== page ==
Help Keep Your Credit Safe
With the latest credit card breach still fresh in the headlines, you have probably started asking yourself how secure your credit is and what you can do to help secure it. There is something you can do and you can start right away for FREE! Put a security freeze on your credit today to make it harder for thieves to open accounts in your name tomorrow.
 
Security freezes, or better known as credit freezes, restrict access to thieves trying to open accounts in your name. Since September 21, 2018, you can freeze and unfreeze your credit files with all three nationwide credit reporting agencies - Equifax, Experian, and TransUnion for FREE! You can also freeze your children’s credit (16 and under) as well as freezes for those that you are a guardian, conservator or power of attorney for.
 
Get a Security Freeze FREE
It’s easy to freeze and unfreeze your credit. Simply contact all three nationwide credit reporting agencies by going online, calling on them on the phone or sending your request via mail. If you request a freeze online or by phone, the agency must place the freeze within one business day. If you would like the freeze lifted, the agency must lift the freeze within one hour of the request. If you request a freeze by mail, the agency must freeze the account within three business days of receiving the request. You can also schedule to lift the freeze temporarily for free as well.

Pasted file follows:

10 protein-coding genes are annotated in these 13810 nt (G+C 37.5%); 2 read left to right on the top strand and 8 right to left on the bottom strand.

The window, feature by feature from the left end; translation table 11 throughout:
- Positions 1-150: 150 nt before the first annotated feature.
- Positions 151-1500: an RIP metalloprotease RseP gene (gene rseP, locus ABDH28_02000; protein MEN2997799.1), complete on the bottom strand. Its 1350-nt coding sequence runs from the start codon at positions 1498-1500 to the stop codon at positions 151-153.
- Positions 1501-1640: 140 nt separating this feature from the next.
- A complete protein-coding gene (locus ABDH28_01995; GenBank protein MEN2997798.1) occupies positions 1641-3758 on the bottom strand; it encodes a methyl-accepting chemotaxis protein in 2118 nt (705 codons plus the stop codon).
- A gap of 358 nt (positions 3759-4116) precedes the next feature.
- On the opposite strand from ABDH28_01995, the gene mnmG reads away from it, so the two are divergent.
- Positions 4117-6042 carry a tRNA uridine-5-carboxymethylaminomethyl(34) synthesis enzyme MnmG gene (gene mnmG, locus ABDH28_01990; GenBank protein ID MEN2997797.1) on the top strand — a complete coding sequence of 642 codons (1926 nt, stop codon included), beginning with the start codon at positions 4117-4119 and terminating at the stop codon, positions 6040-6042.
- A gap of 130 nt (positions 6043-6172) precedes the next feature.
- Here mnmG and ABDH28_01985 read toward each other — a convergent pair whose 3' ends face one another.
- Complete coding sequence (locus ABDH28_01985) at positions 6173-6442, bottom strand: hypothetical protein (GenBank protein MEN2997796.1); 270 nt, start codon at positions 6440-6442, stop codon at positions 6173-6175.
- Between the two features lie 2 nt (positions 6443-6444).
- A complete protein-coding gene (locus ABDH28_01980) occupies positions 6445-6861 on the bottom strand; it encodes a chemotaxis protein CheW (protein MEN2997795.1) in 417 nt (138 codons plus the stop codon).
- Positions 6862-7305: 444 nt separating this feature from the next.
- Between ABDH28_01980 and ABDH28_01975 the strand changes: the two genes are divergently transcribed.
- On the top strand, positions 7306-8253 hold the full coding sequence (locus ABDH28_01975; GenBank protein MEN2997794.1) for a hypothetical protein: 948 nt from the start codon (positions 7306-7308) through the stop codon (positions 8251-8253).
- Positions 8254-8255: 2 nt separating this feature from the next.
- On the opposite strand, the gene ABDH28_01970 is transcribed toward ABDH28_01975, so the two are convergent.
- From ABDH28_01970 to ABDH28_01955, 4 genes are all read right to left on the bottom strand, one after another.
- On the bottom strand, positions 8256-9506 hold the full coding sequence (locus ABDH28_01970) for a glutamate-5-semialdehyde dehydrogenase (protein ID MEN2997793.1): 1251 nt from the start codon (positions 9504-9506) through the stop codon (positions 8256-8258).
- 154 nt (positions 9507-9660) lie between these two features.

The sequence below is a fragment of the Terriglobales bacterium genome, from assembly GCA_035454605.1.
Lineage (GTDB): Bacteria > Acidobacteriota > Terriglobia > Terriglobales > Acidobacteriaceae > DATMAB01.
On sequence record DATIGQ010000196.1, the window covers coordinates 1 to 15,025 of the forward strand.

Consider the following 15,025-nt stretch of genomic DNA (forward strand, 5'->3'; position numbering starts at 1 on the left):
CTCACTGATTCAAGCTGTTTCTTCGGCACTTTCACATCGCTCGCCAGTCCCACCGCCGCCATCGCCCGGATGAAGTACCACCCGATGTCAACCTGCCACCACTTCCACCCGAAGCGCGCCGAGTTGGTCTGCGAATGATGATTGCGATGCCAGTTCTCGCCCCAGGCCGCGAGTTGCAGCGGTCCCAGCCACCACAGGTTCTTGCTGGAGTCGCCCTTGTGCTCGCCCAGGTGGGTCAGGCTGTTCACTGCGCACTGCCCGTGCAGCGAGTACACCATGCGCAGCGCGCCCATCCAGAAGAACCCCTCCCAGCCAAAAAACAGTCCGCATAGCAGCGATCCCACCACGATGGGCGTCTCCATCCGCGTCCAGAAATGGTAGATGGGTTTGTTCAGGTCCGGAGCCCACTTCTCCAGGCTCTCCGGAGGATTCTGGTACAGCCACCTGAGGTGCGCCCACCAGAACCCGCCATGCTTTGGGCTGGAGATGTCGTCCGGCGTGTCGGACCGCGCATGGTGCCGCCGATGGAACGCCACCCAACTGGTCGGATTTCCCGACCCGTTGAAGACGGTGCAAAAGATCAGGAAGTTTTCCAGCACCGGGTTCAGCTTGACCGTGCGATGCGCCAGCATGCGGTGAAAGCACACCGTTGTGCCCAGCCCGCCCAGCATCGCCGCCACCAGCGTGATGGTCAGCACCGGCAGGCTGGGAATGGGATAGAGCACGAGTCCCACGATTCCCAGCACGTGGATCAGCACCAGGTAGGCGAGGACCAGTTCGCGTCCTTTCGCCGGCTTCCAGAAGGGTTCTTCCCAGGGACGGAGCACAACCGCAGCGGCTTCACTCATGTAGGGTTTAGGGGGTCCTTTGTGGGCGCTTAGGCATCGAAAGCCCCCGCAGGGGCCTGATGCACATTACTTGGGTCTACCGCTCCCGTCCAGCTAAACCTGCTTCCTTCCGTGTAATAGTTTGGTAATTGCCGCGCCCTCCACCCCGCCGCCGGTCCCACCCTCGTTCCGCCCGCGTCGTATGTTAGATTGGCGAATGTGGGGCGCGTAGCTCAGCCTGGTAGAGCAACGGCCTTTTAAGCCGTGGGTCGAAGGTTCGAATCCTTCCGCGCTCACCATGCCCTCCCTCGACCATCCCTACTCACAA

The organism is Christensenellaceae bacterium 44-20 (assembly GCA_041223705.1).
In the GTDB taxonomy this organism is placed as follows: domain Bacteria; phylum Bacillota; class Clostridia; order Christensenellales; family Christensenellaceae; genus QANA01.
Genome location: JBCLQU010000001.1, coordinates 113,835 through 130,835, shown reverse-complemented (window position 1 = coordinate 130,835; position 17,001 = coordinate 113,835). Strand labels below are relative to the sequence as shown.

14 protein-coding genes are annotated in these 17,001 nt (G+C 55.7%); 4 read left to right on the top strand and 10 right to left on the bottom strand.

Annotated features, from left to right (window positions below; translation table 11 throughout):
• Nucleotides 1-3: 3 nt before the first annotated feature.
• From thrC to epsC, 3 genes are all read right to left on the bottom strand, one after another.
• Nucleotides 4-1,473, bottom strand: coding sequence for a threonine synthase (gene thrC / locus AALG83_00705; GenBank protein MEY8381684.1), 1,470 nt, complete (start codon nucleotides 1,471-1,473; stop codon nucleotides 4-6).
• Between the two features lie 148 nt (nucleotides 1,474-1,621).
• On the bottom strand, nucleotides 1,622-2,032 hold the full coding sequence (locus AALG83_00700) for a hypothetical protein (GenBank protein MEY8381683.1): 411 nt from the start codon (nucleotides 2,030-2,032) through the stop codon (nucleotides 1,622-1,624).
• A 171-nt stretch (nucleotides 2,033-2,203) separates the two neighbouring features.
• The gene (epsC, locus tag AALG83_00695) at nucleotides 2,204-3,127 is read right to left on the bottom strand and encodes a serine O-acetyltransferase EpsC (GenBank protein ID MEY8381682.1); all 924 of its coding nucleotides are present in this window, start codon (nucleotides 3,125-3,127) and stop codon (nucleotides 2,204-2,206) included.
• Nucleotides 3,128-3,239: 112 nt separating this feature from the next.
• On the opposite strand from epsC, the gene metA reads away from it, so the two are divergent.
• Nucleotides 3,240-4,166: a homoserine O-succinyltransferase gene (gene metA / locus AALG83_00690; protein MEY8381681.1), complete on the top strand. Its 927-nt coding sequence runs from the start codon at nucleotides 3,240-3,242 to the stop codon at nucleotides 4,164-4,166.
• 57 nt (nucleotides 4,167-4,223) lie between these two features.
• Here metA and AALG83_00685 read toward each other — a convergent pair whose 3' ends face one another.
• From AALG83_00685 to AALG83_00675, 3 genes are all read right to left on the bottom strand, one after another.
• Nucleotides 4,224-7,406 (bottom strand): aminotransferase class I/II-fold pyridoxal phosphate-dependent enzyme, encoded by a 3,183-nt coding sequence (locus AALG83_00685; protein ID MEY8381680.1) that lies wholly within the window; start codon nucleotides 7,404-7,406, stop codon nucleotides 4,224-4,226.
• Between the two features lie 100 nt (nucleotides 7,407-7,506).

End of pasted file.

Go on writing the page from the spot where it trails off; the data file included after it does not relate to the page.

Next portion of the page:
Freezes vs. Locks
Don’t confuse freezes with locks. They work in a similar way, but locks may have monthly fees. If you want a free freeze guaranteed by federal law, then opt for a freeze, not a lock.

Fraud alerts extended to 1-year
A fraud alert tells businesses that check your credit that they need to check with you before opening a new account. Now when you place a fraud alert, it will last one year, instead of 90 days. Fraud alerts will still be free and identity theft victims can still get an extended fraud alert for seven years.

Issues with a credit freeze
If you think a credit reporting agency is not placing a credit freeze or fraud alert properly, you can submit a complaint online or by calling 855-411-2372. If you think someone stole your identity, visit the FTC’s website, IdentityTheft.gov, to get a personalized recovery plan that walks you through the steps to take.

For more information, check out Place a Fraud Alert, Extended Fraud Alerts and Credit Freezes, and Credit Freeze FAQs. And if you’re considering a child credit freeze, you also may want to read Child Identity Theft.

Credit Bureau Contacts
Contact the national credit bureaus to request fraud alerts, credit freezes (also known as security freezes), and opt outs from pre‑screened credit offers.

Equifax
Equifax.com/personal/credit-report-services
800-685-1111

Experian
Experian.com/help
888-EXPERIAN (888-397-3742)

Transunion
TransUnion.com/credit-help
888-909-8872
 

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